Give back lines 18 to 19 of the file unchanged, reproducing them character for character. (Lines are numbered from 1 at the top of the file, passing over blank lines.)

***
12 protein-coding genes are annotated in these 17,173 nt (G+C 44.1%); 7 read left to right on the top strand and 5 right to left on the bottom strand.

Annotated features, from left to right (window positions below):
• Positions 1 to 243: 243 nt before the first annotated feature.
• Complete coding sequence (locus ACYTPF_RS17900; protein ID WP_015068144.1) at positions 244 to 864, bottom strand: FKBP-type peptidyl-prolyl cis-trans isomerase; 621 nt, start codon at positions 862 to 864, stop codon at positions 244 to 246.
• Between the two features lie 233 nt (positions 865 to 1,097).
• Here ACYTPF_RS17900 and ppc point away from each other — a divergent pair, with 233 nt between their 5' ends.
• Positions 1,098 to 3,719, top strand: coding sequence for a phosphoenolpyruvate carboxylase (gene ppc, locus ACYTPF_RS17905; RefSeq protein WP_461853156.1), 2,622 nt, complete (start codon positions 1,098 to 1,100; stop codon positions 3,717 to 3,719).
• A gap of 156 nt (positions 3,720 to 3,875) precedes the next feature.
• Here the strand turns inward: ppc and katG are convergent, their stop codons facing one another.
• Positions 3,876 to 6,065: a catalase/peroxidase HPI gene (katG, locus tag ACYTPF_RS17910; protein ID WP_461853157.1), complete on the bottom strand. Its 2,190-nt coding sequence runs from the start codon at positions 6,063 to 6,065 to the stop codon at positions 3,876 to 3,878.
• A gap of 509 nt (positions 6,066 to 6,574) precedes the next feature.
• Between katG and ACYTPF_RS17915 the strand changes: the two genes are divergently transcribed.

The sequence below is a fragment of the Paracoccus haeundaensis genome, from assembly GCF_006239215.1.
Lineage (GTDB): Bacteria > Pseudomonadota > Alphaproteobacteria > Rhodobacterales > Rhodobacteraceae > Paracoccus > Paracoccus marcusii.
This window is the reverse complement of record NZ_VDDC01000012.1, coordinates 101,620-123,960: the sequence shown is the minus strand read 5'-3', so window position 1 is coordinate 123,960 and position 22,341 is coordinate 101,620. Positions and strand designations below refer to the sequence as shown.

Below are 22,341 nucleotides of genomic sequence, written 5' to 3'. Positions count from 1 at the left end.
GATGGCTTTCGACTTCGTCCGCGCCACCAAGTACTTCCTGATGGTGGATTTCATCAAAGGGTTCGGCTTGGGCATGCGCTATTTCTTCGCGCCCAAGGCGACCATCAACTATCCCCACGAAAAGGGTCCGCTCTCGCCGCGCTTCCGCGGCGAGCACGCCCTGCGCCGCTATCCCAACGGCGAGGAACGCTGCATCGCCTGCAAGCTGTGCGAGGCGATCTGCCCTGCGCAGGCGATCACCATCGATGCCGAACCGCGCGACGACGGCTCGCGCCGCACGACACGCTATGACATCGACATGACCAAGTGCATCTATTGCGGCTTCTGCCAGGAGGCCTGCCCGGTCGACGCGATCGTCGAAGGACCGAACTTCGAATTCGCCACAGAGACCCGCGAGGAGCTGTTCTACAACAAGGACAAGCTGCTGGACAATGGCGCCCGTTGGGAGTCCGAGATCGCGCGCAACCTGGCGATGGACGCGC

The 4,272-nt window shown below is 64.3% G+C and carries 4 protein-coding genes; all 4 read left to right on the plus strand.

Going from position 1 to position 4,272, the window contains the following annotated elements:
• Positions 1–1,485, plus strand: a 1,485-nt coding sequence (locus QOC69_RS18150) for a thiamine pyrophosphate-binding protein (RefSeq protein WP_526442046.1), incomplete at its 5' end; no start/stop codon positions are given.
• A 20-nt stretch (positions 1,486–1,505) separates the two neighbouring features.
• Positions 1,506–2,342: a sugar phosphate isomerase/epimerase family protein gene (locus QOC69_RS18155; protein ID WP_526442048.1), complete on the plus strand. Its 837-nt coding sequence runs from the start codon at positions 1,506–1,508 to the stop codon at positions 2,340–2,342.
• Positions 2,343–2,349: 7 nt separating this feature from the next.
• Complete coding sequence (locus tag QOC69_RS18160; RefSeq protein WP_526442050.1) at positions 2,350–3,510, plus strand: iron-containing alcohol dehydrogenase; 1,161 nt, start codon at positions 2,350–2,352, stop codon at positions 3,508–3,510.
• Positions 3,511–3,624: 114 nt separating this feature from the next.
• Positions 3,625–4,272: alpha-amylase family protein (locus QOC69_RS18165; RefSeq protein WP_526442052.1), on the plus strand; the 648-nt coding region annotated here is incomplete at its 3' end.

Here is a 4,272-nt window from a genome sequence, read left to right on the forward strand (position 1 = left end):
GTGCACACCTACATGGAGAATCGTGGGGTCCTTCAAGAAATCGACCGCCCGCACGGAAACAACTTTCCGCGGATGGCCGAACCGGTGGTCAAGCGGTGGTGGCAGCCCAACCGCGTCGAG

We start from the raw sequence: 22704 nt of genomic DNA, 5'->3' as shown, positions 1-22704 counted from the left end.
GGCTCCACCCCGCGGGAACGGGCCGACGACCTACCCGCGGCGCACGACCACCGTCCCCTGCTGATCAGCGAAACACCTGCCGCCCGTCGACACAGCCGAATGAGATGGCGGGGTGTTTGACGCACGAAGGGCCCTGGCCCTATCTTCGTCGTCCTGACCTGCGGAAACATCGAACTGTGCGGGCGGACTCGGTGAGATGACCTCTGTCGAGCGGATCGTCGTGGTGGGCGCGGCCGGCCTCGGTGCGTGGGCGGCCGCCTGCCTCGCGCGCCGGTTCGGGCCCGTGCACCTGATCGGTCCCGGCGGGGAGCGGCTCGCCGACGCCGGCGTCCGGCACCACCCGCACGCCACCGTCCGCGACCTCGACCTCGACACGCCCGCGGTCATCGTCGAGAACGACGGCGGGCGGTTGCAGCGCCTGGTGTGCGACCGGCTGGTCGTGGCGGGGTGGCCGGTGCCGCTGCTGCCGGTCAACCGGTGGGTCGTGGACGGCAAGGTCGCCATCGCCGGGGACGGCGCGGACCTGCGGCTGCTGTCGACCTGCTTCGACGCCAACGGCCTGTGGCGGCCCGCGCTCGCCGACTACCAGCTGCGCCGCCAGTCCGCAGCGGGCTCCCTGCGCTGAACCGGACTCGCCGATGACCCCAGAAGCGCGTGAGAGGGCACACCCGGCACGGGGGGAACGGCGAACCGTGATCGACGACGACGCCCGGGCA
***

The 4,272-nt window shown below is 64.3% G+C and carries 4 protein-coding genes; all 4 read left to right on the plus strand.

Going from position 1 to position 4,272, the window contains the following annotated elements: